Smokestack Update: Reaching the Top

Ava Compagnoni,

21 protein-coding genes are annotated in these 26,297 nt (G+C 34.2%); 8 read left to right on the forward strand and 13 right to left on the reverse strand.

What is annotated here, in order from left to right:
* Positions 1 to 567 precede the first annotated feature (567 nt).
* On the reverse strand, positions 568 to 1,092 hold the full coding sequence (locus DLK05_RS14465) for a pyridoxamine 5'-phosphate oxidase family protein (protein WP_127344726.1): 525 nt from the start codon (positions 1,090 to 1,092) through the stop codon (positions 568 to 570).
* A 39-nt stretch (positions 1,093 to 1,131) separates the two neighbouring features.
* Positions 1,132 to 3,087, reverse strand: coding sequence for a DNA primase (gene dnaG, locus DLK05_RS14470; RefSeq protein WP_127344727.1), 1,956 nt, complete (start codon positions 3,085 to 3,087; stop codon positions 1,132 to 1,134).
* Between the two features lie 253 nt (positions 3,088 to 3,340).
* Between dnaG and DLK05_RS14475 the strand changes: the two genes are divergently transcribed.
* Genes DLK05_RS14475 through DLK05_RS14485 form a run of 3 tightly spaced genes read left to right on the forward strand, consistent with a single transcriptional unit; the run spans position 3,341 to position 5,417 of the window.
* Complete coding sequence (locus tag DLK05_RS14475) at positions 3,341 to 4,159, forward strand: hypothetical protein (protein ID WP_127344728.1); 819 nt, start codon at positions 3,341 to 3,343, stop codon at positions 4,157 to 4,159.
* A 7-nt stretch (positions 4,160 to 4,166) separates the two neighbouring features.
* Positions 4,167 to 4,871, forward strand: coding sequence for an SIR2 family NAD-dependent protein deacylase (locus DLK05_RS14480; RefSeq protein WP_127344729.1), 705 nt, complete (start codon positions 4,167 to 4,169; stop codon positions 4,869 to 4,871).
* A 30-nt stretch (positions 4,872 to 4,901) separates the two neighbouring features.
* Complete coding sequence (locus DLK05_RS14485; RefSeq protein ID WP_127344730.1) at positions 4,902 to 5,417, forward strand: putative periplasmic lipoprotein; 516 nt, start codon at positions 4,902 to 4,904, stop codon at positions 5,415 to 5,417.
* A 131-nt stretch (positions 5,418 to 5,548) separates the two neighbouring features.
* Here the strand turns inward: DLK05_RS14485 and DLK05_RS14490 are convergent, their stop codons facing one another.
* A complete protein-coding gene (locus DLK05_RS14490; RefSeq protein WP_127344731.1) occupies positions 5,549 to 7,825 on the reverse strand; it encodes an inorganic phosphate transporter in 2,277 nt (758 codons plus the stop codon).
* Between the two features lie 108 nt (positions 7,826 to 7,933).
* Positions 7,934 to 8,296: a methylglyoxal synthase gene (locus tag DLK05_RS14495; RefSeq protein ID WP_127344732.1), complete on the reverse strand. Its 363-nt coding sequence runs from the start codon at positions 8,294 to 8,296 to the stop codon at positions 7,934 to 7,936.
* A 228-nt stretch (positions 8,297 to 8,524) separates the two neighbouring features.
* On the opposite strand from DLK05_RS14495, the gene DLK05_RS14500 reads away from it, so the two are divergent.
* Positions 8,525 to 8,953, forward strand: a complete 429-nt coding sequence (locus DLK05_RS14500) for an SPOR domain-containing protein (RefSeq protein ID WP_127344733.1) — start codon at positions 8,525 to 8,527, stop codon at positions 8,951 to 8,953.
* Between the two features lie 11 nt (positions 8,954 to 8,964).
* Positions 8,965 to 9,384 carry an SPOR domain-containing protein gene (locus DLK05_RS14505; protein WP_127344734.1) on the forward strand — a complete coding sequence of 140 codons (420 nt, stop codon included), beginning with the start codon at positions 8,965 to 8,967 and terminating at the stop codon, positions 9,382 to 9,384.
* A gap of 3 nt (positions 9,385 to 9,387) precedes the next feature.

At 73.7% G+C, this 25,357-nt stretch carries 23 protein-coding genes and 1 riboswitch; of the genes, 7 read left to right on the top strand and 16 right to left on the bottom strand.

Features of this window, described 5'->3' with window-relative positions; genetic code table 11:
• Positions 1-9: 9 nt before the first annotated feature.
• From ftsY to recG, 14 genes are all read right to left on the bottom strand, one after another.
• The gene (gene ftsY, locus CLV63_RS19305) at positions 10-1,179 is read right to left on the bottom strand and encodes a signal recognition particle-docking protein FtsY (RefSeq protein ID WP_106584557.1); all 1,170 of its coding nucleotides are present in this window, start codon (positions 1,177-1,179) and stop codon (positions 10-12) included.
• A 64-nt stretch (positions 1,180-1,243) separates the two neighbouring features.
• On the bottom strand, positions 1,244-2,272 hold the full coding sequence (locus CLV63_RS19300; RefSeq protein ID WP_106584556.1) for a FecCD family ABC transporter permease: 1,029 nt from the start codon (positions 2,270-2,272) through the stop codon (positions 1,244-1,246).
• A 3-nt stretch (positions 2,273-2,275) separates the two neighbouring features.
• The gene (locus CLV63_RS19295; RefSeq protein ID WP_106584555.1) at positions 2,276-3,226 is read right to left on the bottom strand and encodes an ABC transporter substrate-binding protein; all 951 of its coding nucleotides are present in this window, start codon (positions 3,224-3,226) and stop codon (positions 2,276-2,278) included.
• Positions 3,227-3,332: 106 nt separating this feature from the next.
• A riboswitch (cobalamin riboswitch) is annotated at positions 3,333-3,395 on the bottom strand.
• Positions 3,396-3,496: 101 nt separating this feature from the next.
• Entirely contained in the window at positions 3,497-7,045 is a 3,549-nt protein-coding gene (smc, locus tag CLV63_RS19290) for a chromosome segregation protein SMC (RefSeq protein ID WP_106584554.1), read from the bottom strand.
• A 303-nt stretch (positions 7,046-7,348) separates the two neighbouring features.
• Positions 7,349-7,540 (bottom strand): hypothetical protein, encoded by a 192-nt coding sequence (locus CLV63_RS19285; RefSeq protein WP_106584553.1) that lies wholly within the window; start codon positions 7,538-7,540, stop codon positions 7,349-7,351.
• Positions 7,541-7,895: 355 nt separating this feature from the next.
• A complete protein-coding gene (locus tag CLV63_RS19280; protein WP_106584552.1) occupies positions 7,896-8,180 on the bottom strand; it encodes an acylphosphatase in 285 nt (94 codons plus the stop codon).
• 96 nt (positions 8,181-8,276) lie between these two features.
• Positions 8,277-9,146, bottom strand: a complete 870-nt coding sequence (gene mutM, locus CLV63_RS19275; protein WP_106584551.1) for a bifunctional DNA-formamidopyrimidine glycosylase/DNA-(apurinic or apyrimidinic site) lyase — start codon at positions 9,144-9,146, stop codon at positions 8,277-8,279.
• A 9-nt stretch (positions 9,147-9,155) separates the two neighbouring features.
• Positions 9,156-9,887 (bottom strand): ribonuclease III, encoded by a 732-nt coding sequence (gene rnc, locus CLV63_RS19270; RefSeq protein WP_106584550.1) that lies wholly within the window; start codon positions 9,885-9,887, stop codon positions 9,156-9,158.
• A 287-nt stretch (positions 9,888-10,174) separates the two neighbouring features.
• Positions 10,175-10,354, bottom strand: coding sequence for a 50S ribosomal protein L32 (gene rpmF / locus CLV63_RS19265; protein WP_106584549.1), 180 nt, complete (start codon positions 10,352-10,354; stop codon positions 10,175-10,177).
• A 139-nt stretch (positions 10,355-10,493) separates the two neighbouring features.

The 120-foot Ursinus smokestack has received a new and improved look, thanks to Brooklyn artist Katie Merz. The smokestack has been painted to reflect the memories of the Ursinus College Class of 2020. Merz took submissions from members of the class to depict on the smokestack. She translated the memories relayed in interviews with students into symbols. Hundreds of symbols, individual letters, and shapes combine to tell the stories from and about the Class of 2020. Merz stuck around campus for a while before beginning this process, to become knowledgeable about the spirit of Ursinus. The understanding of location and the atmosphere that the campus brings added to her internal hard drive of shapes, language and imagery to be portrayed on the smokestack. She had no plans as to what the design was going to be before arriving: she took each day as it came and went. She looked at the smokestack as an unfinished puzzle, progressing as each symbol was fitted correctly. When asked about the size of the project, Merz explained that she was concerned, especially since she has a fear of heights and the project stands over 100 feet in the air. “The unimaginable reality of being up that high on the lift, but after that, my major concern during the whole project was scale. The scale gradually gets larger so that the farther you get from it — you can still read it in the same way as you can if you are up close,” says Merz. When looking at the bottom of the smokestack, the details are very clear, to make the scale smaller, more compressed and readable from the ground. But her final adjustment to the top involved making sure that the “U 2020” could be clearly seen from all points on campus. While the smokestack is covered in hundreds of symbols and hidden meanings of the Class of 2020’s favorite memories from their time at Ursinus. Merz reflects back on her finished artwork and says on her favorite piece of the project. “The most memorable part of the process was correcting the U at the top on our last day in 15 mph wind. I wanted to make the U more readable. While the lift was swaying, the experience was harrowing and comical and definitely memorable” says Merz. With that experience, she accredits her partner, Ty, who had to go back up and finish it alone while I texted him with the corrections from the ground. That’s what partners are for! While painting the smokestack was a fun and exciting project, it simultaneously displays heartfelt emotions from Merz, the Class of 2020, and the entire Ursinus community. After the unexpected tragedy of losing Aidan Inteso, Merz thought it right that he should be remembered on the smokestack as well. “The most heartfelt part of the creation was drawing the homage to Aidan. When I received the news, I immediately drew his name and the two hockey sticks into the stack. It was not an abstract shape but a real life memorial, I am glad he will be remembered in this mural,” states Merz. Growth is important to an artist. They ask themselves progressive questions: How have I grown from this piece? Merz feels that the Ursinus smokestack was a very influential project. “I am more confident in my ability to take on something unimaginably difficult and it felt effortless. I realized that the intuitive knowledge of the body to measure complex hand/eye proportions in real time is absolutely wild. I usually work intuitively but I have never been more challenged by this scale and height,” says Merz. She credits her growth to the Ursinus community, supporting her through the project. Just as our community has been impacted by the integrity of Merz’s work, she feels that the school has impacted her greatly, too. “I am so floored by this school, completely overwhelmed by how intimate, caring, ethical and timeless Ursinus is; the smokestack is a collaboration with that spirit. I hope I have given something to this amazing College that everyone can read from and have as theirs.” Ursinus College is noticeably impacted by Katie’s work, both visually and emotionally. Once the Class of 2020 gets to see the smokestack in its decorated towering glory, they too will feel the change on campus.